Whisk eggs in mixing bowl with pesto and pour over veggies. Cook on each side 2–3 minutes, flipping once. Transfer to a plate and top with parmesan.
Try adding 1 cup of leftover spaghetti noodles to the eggs for an interesting version of a spaghetti pancake.
The Search for SLO County Wine…
In anticipation of this meal, for the first time ever I visited Taste of SLO, located in the heart of downtown San Luis Obispo City. Featuring 72 different wines (the majority from SLO South County wineries), I easily navigated their Enomatic Wine Pouring System with the friendly help of a staff member. Upon entering the store, Nick—a Cal Poly English major and self-proclaimed lush—greeted me and impressed me with his quick knowledge of available wines. Upon my request for either a no-oaked Chardonnay or rosé, he led me on my SLO search and offered up four interesting choices. I also appreciated the descriptive "taste notes" made available for each wine; helpful to an amateur wine-taster like me, who often struggles with the vast flavors and nuances of each wine.
Domaine Alfred Winery's 2008 Chardonnay $18
The perfumed floral essence pleasantly caught my attention, and pert apples burst forward with my first sip. The subtle, exotic cardamom flavor and hint of pineapple provided a spicy, yet juicy backdrop. My Taste of SLO adventure was off to a good start!
Tolosa Winery 2007 No Oak Chardonnay $19
I enjoyed this light, balanced creation and paid particular notice to the lime and tangerine layers, touched by the licorice-sweet anise flavor on the finish. Time for the next one!
Ortman Family Vineyards 2007 Syrah Rosé $16
Both the lovely raspberry bouquet and the bright blushed fruity swirl in my glass left me feeling like I'd made a great discovery. The buttery taste and feel of this wine, along with bursts of bright flavors of pomegranate and green apple balanced with a backdrop of nutty spice, made me want more!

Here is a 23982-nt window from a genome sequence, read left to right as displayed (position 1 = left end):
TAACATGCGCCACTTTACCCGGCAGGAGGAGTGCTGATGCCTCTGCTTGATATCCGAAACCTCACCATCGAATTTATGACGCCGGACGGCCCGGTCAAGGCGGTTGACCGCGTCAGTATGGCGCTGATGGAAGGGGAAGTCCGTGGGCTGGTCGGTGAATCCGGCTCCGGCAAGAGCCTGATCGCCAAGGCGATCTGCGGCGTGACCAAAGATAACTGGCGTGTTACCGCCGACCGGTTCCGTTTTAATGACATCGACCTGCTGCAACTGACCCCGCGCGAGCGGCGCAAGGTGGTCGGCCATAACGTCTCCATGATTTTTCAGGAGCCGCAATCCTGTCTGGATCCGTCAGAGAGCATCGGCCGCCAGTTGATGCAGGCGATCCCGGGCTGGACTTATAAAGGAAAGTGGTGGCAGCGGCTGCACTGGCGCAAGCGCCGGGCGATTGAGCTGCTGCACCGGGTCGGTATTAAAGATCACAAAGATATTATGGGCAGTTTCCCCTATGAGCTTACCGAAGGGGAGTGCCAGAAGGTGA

Salisbury Vineyards 2007 Pinot Naturale $25
A long-time fan of this light, slightly sweet wine made from Pinot Noir, I was delighted to try it again. This “white pinot,’ which exuded a light pink hue, offered a hint of pear and grapefruit with slight acidity that was easy to drink. I've heard it makes an excellent mimosa!
Although I enjoyed all of these wines, my instincts told me that the interesting qualities of Domaine Alfred’s 2008 Chardonnay would be the appropriate pairing for my basil-themed menu. However, since it was out of stock, I went back to the drawing board. I asked Nick for a recommendation for a good, local Riesling and he led me to a familiar wine that I've greatly enjoyed in the past—Claiborne & Churchill Vintner's 2007 Dry Riesling ($18).
After a quick taste of this Alsatian-style gem, I purchased a bottle to complete my SLO meal for one. Later that evening as I poured a glass of wine, the deep yellow hue and fresh aroma of citrus in my glass readied me to eat and drink. The balance of acidity and fruit in this Riesling left me free to enjoy the varying flavors of the meal and left a dry, smooth finish. Although I still feel this menu would benefit paired with a no-oaked Chardonnay, this fantastic Claiborne & Churchill creation fared well with the underlying flavor of bell peppers and garlic—these spicier flavors cut through the mouthful of subtle, fruity hints of lime and citrus lingering in the wine.
A nice wine. A nice meal. A nice SLO Sunday!
All Text and Photos Copyright © 2009 by Elizabeth in SLO. All Rights Reserved.